The Blue Grass Council has a long, rich history with Scouting in Kentucky. As early as 1908, the first Kentucky Scout troop (and one of the first troops in the nation) was chartered in Frankfort as an extension of Britain’s Scout Association. When the Boy Scouts of America was formed on February 8, 1910, the Frankfort troop was given the distinction of being called Kentucky’s Troop 1. Today, the Blue Grass Council’s Troop 1 is recognized as one of the nation’s first 40 Scout troops to receive a charter in the BSA’s inaugural year.
To better serve the growing number of Scout troops in Kentucky, the BSA officially chartered the Lexington Council in 1917. The council name was changed to the Blue Grass Council in 1928. Originally, the council’s geographical territory only covered central Kentucky—the area known locally as the Blue Grass Region. However, as time went on, more territory was added: the council served Scouts all the way to the Cumberland Gap by 1963 and to Pikeville by 1979. Currently, the Blue Grass Council proudly serves Scouts in 55 counties throughout central and eastern Kentucky.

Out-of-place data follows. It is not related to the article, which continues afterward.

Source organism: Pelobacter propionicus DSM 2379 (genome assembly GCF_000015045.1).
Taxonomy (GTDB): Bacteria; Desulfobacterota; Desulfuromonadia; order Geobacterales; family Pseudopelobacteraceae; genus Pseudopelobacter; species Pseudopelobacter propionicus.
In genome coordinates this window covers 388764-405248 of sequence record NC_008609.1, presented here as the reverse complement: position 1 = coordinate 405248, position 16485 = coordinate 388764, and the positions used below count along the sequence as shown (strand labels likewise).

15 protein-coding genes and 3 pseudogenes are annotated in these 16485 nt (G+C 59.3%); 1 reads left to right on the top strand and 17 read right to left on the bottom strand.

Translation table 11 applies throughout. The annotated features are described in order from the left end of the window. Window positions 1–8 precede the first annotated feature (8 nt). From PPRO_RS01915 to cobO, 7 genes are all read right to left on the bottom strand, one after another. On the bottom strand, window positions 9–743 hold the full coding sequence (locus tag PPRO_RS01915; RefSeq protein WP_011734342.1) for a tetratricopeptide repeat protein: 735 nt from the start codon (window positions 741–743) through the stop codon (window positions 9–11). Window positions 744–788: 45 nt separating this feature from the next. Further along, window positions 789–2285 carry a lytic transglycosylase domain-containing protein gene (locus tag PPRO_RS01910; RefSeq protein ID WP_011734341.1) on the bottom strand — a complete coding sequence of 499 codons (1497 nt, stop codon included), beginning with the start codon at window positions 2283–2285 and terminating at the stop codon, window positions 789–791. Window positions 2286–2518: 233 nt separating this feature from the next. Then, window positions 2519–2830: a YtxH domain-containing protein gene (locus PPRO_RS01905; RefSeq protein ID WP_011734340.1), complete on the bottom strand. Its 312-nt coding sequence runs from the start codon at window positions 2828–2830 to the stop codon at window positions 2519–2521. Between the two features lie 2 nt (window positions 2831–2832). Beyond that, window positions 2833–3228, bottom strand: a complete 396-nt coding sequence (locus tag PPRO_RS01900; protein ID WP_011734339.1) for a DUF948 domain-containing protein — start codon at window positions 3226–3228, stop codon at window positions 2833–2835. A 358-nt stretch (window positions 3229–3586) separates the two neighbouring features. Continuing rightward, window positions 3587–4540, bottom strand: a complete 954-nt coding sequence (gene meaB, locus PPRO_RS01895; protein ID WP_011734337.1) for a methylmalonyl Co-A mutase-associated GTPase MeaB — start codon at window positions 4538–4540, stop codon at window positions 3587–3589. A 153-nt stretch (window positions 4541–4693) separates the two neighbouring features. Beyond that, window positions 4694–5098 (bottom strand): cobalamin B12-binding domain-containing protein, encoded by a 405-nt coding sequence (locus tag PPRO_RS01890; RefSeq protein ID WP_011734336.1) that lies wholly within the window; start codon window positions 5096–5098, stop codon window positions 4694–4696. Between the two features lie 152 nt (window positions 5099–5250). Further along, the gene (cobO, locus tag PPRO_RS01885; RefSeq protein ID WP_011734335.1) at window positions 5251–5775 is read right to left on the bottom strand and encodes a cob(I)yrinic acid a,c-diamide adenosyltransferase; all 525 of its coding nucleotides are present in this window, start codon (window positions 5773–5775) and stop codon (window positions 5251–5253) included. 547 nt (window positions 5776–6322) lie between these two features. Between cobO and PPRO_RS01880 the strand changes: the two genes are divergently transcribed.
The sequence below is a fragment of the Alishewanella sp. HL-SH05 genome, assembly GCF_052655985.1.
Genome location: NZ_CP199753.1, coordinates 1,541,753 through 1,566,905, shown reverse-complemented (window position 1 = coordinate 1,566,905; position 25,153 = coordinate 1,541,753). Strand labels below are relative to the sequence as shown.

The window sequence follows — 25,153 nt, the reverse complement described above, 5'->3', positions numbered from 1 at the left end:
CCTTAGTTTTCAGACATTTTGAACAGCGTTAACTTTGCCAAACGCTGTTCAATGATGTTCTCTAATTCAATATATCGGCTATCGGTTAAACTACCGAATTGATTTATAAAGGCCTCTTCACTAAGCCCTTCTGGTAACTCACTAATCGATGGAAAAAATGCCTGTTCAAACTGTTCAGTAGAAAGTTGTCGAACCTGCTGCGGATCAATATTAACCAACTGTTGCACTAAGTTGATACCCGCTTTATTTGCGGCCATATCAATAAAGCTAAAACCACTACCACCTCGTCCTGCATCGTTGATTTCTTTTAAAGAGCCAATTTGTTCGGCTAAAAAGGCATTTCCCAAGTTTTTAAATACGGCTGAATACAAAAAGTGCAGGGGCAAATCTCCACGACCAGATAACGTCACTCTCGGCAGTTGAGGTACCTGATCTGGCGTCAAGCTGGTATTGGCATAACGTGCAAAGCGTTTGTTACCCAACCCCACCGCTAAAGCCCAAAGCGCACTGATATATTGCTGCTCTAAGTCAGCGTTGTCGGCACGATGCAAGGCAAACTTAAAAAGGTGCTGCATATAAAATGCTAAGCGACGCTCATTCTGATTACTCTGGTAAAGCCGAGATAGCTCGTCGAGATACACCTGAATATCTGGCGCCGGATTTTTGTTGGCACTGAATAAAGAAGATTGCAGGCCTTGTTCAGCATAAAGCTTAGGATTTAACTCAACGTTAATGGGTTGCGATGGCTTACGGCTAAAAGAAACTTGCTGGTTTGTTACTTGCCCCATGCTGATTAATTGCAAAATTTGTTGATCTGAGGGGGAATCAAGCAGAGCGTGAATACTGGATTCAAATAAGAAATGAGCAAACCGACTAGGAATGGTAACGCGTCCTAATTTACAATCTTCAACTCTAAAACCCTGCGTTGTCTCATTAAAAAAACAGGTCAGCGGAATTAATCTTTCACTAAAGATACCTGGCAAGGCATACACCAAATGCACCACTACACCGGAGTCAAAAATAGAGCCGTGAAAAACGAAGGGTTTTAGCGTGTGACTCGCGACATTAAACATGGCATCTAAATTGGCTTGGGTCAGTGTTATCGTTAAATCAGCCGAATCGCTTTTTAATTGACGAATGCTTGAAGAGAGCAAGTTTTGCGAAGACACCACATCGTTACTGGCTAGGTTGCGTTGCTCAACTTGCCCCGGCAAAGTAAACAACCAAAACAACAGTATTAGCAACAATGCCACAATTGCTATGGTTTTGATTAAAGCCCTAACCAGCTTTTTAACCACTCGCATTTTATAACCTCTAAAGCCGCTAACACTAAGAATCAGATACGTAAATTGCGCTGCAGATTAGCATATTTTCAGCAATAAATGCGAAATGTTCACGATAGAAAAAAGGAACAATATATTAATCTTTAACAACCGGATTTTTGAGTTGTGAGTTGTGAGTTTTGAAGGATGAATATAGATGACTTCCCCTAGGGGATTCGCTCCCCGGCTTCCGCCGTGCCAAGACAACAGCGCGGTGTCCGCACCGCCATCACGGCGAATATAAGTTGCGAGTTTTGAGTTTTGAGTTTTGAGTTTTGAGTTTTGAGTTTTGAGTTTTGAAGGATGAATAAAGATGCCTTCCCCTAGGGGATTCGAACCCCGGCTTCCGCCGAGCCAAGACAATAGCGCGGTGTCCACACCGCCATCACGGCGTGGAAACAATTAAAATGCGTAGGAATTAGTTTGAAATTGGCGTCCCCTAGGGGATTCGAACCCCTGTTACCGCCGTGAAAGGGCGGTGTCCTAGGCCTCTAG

As the council grew, so did the need for a council camp to support Scouting’s emphasis on the outdoors. In 1923, the Rotary Club of Lexington donated land on the Kentucky River for a new property named Camp Offutt. This camp served Scouting well for years, but the number of Scouts was growing and eventually the council needed a larger camp. In 1943, Dr. P. L. and Gertrude McKee donated the initial parcel of land for what would eventually become the McKee Scout Reservation, affectionately known as Camp McKee. More land was added over the next decade, and the new camp welcomed its first official summer campers in 1959. McKee has remained an active Boy Scout camp every year since that time.
From the formation of the first troop in 1908 to the present day, Scouting has had a deep-rooted presence in Kentucky. Since 1917, the Blue Grass Council has continuously upheld the values and traditions of Scouting, working tirelessly to ensure that the greatest number of youth have the opportunity to experience the life-changing influence of the Scouting movement.
Read the full history of the Blue Grass Council here. Special thanks to Tim Brown.